Monday, March 18, 2013
Genesis in Review
It has been my observation that both testaments of the Christian Bible are front-loaded with good stories and become progressively weirder as they go along. In the Old Testament Genesis through 2 Kings really comprise a single sustained narrative.
The stories in Genesis are about origins. The book divides into three sections. Genealogies mark shifts in the narrative.
Chapters 1-11 are set in a mythic prehistory. Here we find Adam and Eve, Cain and Abel, Noah' Ark, and the tower of Babel. The scope of these stories is universal. They are about the origins of all things, the human race, sin, nations, and languages.
The focus in Chapters 12-36 is narrower. These stories are about the origins of the nation of Israel and its twelve tribes. Here we have the stories of the Patriarchs: Abraham, Isaac, and Jacob. And yes, their wives: Sarah, Rebekah, Leah, and Rachel. I am not overlooking the women but, let's face it, women don't fare well in these stories. The Bible was written in an androcentric culture. The closest thing we have to as self-actualized heroine is Tamar, and look at what she had to do to ensure her security!
Chapters 37-50 tell the story of Joseph. The narrative function of these chapters is to get the ancestors of Israel's tribes settled in Egypt.
It is clear that the creation stories in Genesis 1 and 2 are not factual accounts. Likewise the stories of Noah, and the tower of Babel. I don't know whether there is any actual history in the book of Genesis at all. It seems to me that the people who wrote, collected, and redacted these stories were not interested in providing scientific or historical accounts. Their interest was theological. Genesis is narrative theology.The stories in Genesis are stories of Israel's God.
Genesis proclaims that God is the creator of all that exists. This Creator God desires to live in relationship to his human creatures. Humans have a way of messing that up. We try to put ourselves in the place of God. We also offend God with our tendencies toward evil and violence.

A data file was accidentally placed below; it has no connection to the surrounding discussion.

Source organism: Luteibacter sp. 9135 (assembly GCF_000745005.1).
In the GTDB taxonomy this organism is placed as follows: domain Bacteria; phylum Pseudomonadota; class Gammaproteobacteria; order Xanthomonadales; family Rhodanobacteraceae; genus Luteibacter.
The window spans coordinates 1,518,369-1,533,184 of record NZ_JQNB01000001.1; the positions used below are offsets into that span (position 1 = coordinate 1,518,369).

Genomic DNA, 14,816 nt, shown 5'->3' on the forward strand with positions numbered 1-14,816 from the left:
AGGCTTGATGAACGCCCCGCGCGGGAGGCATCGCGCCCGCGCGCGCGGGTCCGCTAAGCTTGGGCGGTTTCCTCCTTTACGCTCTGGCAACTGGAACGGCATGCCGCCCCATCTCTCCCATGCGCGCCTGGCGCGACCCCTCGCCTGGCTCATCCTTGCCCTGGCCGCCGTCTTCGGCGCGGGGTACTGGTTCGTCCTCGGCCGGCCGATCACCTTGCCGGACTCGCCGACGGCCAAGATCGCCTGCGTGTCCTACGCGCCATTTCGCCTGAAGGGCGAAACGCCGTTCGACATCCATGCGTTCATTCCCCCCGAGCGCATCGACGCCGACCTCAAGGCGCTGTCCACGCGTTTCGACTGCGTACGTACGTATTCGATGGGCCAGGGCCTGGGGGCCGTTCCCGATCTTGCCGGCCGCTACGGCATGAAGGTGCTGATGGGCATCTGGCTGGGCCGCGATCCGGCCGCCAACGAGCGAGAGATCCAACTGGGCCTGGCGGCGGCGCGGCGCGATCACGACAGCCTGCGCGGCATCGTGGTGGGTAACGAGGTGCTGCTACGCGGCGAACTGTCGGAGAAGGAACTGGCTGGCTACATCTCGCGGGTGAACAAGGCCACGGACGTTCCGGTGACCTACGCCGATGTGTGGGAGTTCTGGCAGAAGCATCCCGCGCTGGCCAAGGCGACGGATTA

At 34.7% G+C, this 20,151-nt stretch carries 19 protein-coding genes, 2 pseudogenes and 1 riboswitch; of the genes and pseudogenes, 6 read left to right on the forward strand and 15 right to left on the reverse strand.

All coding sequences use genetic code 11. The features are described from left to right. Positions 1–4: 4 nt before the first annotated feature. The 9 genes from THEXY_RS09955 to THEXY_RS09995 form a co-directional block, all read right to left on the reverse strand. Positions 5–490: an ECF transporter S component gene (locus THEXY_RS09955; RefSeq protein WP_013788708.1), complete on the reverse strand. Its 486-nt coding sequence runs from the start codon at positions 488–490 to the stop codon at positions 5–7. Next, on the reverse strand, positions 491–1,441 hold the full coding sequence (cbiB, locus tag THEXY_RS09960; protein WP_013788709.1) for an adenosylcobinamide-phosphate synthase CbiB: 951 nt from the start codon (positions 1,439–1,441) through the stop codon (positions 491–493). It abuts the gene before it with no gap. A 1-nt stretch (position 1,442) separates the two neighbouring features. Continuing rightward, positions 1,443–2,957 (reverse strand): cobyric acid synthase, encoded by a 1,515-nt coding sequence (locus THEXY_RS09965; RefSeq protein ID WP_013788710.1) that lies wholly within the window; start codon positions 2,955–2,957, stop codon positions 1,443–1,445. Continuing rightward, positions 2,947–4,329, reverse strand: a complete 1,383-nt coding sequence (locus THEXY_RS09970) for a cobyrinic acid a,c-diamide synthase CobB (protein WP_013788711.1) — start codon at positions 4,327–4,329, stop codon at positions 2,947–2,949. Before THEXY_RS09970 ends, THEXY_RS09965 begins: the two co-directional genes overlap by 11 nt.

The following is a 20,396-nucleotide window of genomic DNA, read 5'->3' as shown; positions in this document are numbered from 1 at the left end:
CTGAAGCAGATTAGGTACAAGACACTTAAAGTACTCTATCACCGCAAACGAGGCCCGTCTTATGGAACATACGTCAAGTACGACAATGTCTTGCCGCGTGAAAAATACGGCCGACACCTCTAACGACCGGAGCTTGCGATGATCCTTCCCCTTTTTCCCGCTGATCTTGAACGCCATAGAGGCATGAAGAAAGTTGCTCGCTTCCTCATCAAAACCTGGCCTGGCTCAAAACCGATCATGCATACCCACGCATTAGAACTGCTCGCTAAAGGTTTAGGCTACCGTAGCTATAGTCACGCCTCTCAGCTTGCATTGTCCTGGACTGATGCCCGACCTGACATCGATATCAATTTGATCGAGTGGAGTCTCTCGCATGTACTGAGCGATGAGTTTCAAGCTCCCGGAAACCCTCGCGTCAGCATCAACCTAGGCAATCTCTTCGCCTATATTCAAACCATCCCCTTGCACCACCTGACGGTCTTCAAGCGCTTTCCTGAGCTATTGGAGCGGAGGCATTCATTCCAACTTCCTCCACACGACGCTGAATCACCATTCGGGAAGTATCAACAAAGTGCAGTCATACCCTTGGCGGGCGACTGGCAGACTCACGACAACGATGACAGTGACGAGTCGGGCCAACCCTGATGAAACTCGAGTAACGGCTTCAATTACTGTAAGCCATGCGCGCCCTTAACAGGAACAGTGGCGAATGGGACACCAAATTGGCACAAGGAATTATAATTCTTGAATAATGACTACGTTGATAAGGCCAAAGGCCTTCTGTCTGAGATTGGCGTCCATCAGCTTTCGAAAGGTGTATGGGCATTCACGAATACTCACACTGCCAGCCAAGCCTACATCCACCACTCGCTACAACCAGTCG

The God we meet in Genesis is not the unmoved mover of Greek philosophy. Instead this God grows, changes, and tries new things. Some of those things don't work out so well.
I appreciate that the people God chooses to be his own, Abraham and his offspring, are not 2 dimensional models of virtue. They are not "flannelgraph saints." They are fallible. They sin. They lie, cheat, and steal. And yet God persists in relationship with them.
It isn't always easy for us to live in relationship with God. It isn't always easy for God to live in relationship to us.
There are disturbing stories in Genesis. the one that I personally find most disturbing is the Akedah, Abraham's near-sacrifice of Isaac in chapter 22. God, the text tells us, was testing Abraham. It occurred to me that Abraham may actually have failed that test--that God may have wanted Abraham to balk at the idea. Maybe God wanted a good old argument with Abraham like the one that they had over the fate of Sodom.
I'm not sure that the text actually supports this reading. It may be just wishful thinking on my part. After all, Abraham is rewarded for his willingness to sacrifice Isaac. Maybe this is another instance of God growing and changing. What do you think?
Abraham may not have argued with God about the sacrifice of Isaac, but I will. I'll take Jacob as my model here, not his deceit and trickery, but his wrestling with God, his hanging on for a blessing.
The thing I find most inspirational in Genesis is the theme of reconciliation. Jacob and Esau, and Joseph and his brothers, come to terms with one another. Old hurts are overcome. God is able to bring good from intended harm.
What did you see in Genesis that I may have overlooked?